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The boy - girl thing at school

12 replies

Boco · 14/05/2007 11:09

dd1 has recently started reception class. In nursery she had several friends who are boys - she's not a particularly girly girl and is quite happy playing with either boys or girls.

Since starting school, boys are no longer possible playmates, strictly girls only as friends.

I was surprised to see that in her class, there's a different box for girls and boys to put their stuff into, at playtime boys and girls line up separately, and take it in turns to go first depending on who is standing the quietest - so they compete to be the best. It seems like the class is automatically quite divided into girls and boys. A friends son in year one is being bullied by other boys for playing with the girls.

I know that at this age there is a divide, but was surprised how much the school seems to encourage this. Is it normal practice by the school do you think, or is this just inevitable at age 5?

OP posts:
hana · 14/05/2007 11:11

I dont think it's normal behaviour by the school and seems bit odd
dd's class are in coloured tables, and they line up that way - ie the orange table, the blue table etc etc - tables are mixed

i do think the playing with only girls/boys thing starts at this age - dd is 5 and it's mostly about the girls over here for parties and playing in the playground at school

sunnysideup · 14/05/2007 11:24

Yes it seems odd that the school are re-inforcing this 'split'. I definitely noticed that in ds' reception class the girls were very reluctant to play with the boys; and ds came home for the first time thinking that there were 'boys' toys and 'girls' toys. It hadn't been part of his mindset before. A girl the other day was playing with ds and I and she insisted that he had the blue blocks "boys like blue" and she had only the pink ones! It's not unusual, but it is sad. I think some parents do reinforce these thoughts unecessarily though it has to be said that it is hard to avoid buying girls pink things! There seems to be nothing else!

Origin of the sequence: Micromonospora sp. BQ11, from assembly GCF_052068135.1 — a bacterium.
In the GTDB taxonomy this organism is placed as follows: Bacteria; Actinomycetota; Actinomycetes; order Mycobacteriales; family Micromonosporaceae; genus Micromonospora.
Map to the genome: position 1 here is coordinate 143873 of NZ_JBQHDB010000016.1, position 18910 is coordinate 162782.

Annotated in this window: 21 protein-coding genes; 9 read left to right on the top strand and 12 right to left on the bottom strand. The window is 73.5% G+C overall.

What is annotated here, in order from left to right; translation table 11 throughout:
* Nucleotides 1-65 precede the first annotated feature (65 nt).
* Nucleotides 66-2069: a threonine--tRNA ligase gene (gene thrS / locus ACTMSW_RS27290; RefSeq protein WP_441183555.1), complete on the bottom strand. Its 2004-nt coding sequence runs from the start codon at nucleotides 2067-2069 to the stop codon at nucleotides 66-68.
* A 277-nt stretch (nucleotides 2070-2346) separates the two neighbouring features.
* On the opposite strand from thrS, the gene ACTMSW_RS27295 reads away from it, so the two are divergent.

However I think it's worth you asking the school why they do this; at ds' school they don't do this sort of thing, kids line up in their class group not gender groups.

I did hear somewhere that sometimes a gender split can actually be helpful though if it means the school are focussing their education more; boys generally need more physical action and have a compulsion to move and use the large muscle groups etc, where girls may be more advanced emotionally and intellectually so may be working on a different level sometimes? Maybe this is where the school are coming from?

vimfuego · 14/05/2007 11:26

".. boys generally need more physical action and have a compulsion to move and use the large muscle groups etc, where girls may be more advanced emotionally and intellectually so may be working on a different level sometimes .. "

Worms, can of.

edam · 14/05/2007 11:26

I'd ask the school why they do this. Seems odd and unnecessary. Back to the days of schools having separate entrances for boys and girls! I know children become aware of gender difference but why on earth school should encourage it I don't know. They'll be telling all the girls to be secretaries when they grow up and boys to be engine drivers next...

LIZS · 14/05/2007 11:26